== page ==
How to Book and Stay at a Backpacker Hostel
I have almost always loved the hostels I've stayed at. How to book a hostel.
- Book online or by phone. You can usually book either way but I prefer to book online so that I receive a confirmation email of my booking.
- Research and book. I use Booking.com to research my options and book my hostels. Since there's no extra charge for a refundable booking, I'll often book a number of hostels for the same night, secure a bed in each and then cancel the ones I don't want once I finalize my decision.
- Read reviews. Booking.com has reviews by people who have completed their stays at the hostel. Every time I check out of a hostel that I've booked through them I receive an email looking for an honest review which I happily provide since it will help other travelers.
- Know what your getting. Most hostels have kitchens though the two I stayed at in Japan did not. Breakfast? Coffee shop? WiFi? Parking? Laundry facilities? Know what your hostel has before your go.
- Women-only dorms. Mixed dorms are becoming very common. If you're not comfortable with this, watch when you book that you're getting the dorm gender you want.
- Use Google Streetview. To know whether you'll be comfortable with the location of your hostel, use Google Streetview. Will you feel safe walking down that street?
- Discount cards. Hosteling International membership gives you 10% off your booking through their site, plus discounts on many other travel services like Greyhound, Urban Adventures and World Nomads. You'll also find benefits by becoming a member of YHA (UK) and YHA (Australia).
How to Choose Your First Backpack
I use my backpack mostly for trips that involve a lot of train and bus travel. It's so much easier going up and down stairs, which happens at just about every station, with a pack on your back rather than with a roller bag.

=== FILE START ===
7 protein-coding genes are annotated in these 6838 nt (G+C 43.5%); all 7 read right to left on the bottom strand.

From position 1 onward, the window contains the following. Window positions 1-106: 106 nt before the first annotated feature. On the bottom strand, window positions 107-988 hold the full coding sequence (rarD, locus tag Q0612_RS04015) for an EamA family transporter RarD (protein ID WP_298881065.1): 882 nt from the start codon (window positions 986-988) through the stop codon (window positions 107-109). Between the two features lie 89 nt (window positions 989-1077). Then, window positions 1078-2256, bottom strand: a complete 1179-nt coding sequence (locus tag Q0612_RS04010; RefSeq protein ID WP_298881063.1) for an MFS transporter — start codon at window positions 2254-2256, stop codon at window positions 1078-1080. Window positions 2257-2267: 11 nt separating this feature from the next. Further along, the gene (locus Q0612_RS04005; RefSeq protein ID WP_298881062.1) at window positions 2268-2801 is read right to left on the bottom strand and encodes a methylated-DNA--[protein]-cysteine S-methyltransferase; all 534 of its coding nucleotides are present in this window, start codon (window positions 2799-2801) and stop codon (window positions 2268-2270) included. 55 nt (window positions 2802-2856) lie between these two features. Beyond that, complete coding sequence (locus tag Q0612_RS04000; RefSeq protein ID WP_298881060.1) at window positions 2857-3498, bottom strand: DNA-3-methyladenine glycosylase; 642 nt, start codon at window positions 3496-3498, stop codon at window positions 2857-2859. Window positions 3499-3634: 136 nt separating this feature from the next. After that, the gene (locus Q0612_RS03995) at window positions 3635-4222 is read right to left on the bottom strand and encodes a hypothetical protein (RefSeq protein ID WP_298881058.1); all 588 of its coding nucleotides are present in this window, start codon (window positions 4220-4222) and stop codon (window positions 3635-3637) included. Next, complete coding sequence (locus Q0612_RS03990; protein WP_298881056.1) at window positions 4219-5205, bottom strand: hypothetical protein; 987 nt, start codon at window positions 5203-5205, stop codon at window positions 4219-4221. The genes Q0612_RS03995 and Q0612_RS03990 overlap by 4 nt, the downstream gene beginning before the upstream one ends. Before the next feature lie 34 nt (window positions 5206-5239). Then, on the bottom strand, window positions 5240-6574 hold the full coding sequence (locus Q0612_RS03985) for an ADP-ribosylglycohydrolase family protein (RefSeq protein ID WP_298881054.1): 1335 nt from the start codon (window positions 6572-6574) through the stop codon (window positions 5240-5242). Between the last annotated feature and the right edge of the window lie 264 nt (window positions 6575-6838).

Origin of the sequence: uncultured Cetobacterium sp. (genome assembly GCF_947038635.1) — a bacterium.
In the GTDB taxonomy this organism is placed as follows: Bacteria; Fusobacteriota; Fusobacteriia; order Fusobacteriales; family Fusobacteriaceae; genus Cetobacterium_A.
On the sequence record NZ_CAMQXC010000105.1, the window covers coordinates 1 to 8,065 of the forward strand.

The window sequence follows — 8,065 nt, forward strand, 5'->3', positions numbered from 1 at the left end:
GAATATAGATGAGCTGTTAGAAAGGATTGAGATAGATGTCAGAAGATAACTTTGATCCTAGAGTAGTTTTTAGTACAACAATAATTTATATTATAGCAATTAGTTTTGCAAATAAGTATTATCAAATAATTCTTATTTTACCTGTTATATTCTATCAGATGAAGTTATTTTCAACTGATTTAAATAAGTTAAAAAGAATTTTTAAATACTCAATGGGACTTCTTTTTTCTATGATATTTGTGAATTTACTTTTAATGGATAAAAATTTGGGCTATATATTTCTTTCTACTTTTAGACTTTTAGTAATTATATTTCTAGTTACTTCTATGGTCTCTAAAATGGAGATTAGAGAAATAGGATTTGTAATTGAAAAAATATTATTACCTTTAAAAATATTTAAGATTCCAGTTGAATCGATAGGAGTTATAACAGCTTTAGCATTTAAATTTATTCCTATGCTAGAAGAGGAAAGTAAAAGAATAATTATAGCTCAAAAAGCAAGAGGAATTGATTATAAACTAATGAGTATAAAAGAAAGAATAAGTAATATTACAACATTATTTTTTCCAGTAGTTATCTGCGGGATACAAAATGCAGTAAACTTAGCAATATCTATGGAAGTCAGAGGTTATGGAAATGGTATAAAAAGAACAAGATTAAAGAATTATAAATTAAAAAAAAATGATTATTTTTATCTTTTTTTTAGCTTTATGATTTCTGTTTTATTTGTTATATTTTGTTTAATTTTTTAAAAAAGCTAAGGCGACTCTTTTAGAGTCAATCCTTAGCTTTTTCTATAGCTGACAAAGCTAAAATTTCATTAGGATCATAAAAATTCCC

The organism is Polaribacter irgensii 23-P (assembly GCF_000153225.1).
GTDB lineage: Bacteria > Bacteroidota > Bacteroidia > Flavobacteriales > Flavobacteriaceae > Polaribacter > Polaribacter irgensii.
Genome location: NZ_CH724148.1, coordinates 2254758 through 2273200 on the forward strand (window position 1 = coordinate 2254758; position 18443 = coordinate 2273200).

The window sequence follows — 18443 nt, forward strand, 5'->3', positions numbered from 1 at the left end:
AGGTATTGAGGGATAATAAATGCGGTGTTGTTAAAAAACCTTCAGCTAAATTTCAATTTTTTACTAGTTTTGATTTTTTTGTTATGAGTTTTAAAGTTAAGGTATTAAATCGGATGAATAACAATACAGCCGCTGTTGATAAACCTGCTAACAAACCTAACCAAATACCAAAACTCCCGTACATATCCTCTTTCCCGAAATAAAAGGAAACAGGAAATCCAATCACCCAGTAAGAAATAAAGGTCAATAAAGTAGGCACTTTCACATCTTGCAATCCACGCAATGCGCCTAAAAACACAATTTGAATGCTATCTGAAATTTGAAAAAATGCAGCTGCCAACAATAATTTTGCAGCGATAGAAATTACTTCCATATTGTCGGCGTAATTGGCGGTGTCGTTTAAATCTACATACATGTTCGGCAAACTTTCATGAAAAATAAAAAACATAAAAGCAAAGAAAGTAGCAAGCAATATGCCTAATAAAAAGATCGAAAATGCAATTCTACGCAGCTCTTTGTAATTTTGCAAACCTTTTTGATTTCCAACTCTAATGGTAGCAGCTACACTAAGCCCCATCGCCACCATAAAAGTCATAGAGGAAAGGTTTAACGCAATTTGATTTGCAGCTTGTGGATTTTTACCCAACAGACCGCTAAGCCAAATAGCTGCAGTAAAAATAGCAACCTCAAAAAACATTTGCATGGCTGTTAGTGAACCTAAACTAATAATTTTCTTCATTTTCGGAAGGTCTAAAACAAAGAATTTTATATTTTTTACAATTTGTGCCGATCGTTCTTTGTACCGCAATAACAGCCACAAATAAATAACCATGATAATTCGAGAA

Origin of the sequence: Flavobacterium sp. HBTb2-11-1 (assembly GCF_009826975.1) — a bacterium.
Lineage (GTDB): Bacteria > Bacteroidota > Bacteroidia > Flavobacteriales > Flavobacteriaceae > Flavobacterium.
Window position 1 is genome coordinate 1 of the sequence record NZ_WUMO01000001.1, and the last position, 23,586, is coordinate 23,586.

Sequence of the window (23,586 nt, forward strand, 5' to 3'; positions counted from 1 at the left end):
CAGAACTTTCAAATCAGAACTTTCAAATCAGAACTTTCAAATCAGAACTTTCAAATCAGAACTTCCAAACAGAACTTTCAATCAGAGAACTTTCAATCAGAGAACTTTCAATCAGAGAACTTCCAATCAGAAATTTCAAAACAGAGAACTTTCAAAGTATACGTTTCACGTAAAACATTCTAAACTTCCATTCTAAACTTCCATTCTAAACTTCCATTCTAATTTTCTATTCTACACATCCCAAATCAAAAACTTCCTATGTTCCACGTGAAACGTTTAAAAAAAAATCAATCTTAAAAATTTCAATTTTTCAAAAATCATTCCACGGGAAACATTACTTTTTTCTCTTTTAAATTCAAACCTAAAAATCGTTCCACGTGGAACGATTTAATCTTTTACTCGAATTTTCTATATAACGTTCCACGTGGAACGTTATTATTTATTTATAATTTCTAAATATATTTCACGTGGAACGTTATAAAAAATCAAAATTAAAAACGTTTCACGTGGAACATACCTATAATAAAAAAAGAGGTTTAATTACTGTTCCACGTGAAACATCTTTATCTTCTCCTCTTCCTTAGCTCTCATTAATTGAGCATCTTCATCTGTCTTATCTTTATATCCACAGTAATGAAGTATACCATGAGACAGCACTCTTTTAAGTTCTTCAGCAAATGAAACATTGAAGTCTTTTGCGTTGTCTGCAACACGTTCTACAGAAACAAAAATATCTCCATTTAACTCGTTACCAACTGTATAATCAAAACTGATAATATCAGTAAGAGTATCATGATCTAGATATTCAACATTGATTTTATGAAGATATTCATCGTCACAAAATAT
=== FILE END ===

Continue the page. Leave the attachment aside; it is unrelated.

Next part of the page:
My pack cost Cdn$130 and I love it. It doesn't have to be an expensive pack to be comfortable and do the job. Here's what to look for when you go to buy a backpack to travel. Note, if you plan to hike and camp with your backpack, you will have different requirements.
- Keep it smallish. My backpack fits carry-on specifications and I think it's the perfect size. It's about 40 liters. Unless you're camping for a period of time, you'll be able to fit all you need into a pack this size even if you're traveling for a long time. I've done a month with my backpack. I prefer to hand wash clothes now and then than carry too much weight.
- Lots of straps. I have occasionally used my backpack for a short hiking/camping trip in the middle of a longer trip. In such a case, I store unnecessary clothes at a hostel to make space for my sleeping bag and food inside my pack. The side straps on the outside of my pack are great for holding a tent on one side and a sleeping mat on the other.
- Multiple sections. My pack has five sections and each makes sense for specific purposes. I use them as I do multiple drawers in a dresser.
- Padded hip belt and shoulder straps. Thanks to the hip belt, your hips will carry the majority of your pack's weight. The shoulder and chest straps are there to keep the pack firmly against your body, again to minimize the affect of weight on your body.